My goat project is coming along nicely. I’ve got the sun and sky stitched and all the embroidery is complete. The sun’s design echos the design on the goat. He is so richly decorated, the piece needed something with weight in the sky for balance.
Now it is ready for the finishing. I think I will quilt it in a traditional manner with batting and a real binding just to see how I like that look.
I’ve been busy stitching on my little goat. The ground fabric is rather busy. Much busier than it appears at first. The stitching that I’ve added for the grass and plants seem to blend right in depending on the lighting. And that’s OK. Some of the colors were chosen for subtlety. The goat is the main element and the background is for texture.
Little goat is now more at home in his world. I’ve added tiny Chinese knot flowers and other flowers of detached chain and pistol stitch in the foreground. In the middle there is wheat ear stitch, stem stitch, running stitch, and fly stitch. Way in the distance, on the horizon, is a row of lavender pistol stitch.
Next up is the sun and the sky. The sun will have to be kind of jazzy to keep up with the rest of the embroidery. I usually go for understated, so this is heavy embellishing for me. It’s a fun switch.
In a spurt of clothing sewing, I have completed two new pairs of pants.
A pair of green twill pants.
And purple denim capris.
This purple denim was bought as the end of the bolt. There wasn’t enough to do both the yoke and pockets AND full length. I opted for capri length so that I could keep the yoke and pockets. What good is a pair of pants without pockets? Lucky for me it’s still warm enough here in Louisiana to wear the shorter length now and into December.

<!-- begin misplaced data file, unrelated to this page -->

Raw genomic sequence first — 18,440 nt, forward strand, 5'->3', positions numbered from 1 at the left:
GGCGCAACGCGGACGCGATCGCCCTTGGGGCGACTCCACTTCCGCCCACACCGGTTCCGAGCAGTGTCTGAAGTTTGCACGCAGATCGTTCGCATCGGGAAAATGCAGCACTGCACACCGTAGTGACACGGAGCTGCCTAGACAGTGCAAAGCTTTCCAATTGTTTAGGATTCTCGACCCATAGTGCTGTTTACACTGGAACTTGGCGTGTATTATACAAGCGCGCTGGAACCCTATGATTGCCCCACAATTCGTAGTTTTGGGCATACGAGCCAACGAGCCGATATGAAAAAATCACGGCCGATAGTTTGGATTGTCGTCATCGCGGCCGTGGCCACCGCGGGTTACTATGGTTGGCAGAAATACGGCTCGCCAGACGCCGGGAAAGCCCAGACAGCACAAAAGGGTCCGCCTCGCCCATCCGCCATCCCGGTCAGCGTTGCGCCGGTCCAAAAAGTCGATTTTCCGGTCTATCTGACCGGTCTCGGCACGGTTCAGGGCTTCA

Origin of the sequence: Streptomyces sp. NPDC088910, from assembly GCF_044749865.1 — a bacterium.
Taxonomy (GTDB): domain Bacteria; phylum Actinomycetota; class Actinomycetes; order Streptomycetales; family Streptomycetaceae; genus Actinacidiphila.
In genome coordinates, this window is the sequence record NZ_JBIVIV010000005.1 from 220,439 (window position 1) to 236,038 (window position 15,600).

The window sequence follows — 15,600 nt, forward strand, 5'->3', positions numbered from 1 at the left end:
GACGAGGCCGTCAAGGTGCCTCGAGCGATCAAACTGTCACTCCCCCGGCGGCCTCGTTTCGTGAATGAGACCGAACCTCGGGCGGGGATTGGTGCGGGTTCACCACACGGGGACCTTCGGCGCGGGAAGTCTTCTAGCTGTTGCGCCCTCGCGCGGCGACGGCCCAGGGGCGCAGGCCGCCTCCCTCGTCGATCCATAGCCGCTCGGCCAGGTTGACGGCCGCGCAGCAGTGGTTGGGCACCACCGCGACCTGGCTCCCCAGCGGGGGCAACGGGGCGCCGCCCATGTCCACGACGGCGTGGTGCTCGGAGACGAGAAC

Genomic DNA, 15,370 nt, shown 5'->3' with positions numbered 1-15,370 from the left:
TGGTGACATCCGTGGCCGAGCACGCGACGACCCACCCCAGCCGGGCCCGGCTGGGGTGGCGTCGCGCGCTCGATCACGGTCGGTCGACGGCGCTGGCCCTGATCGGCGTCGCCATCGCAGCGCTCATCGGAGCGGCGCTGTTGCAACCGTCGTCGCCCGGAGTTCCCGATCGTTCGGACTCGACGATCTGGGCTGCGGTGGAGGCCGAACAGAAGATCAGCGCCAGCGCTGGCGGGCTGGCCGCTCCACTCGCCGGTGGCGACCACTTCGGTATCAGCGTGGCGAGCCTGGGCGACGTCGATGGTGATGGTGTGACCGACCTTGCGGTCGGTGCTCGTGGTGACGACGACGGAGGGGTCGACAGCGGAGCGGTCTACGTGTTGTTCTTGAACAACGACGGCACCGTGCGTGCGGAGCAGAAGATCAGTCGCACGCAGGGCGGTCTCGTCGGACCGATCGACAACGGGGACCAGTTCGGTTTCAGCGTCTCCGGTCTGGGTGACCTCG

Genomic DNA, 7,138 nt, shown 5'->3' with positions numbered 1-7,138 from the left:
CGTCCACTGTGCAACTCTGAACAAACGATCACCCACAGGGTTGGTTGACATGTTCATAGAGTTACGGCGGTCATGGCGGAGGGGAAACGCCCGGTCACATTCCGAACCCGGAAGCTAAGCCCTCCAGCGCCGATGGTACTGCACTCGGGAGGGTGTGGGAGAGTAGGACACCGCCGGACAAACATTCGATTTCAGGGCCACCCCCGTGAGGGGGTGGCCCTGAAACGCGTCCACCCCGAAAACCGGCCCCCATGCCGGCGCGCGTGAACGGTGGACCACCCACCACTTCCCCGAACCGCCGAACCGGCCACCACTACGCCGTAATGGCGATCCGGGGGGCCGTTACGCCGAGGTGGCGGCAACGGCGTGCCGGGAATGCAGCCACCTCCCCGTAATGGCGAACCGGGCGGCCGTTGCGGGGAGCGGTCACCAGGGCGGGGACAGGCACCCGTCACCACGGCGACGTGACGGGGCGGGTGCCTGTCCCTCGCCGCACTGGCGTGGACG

Both are variations of my favorite pants pattern which is a rub off of jeans that I love. Both are made of stretch cotton. That makes them comfy to wear and move around in.
This is proving to be a really fun goat! I hadn’t realized just how folksy he would be when I started or how colorful. When you have a blue goat, it stands to reason that he’s going to be kind of wild looking. Now he is finished, but there is more stitching to be done. The background needs lots of color and pattern to balance the heavy stitching on blue boy.Before I began the embroidery, I narrowed down my palette of floss, or so I thought. Now that I’m looking, I can see that I’ve got nearly the whole rainbow going on here. I love to see them all lined up.
There are so many pretty colors. I know that I won’t use all of them in the finished embroidery, but I like having choices.
It’s been a while since I’ve embroidered and it’s long past overdue. I have been sewing, but not so much of the playful kind. I do have a couple of pairs of pants to make, but I need something more. Something to work on during quiet times at night. Something thoughtful. Something hand work. So I have started a new embroidery. For the background, I’ve hand stitched together some strips of batiks onto a base cloth of navy cotton. I like the navy for the borders, but next time I’ll use a lighter color directly under the strips. I’m not sure I like the way the navy darkens the lighter fabrics.
Inspired by some folk art goats that my mom and sister have been painting, I dug around in my sketchbook and came up with a sketch from the zoo that I like. It’s a mountain goat. A pretty simple gesture sketch, but one I like all the same.Using the goat on the left as a start, I’ve appliqued some shapes in fun colors. Don’t you just love a blue goat?
Although the background is stitched raw edges, the goat has turned under edges. I’m trying both to see which I like working with better. If I do as much embroidery as I think I may be doing, then the raw edges may be a better choice. We shall see.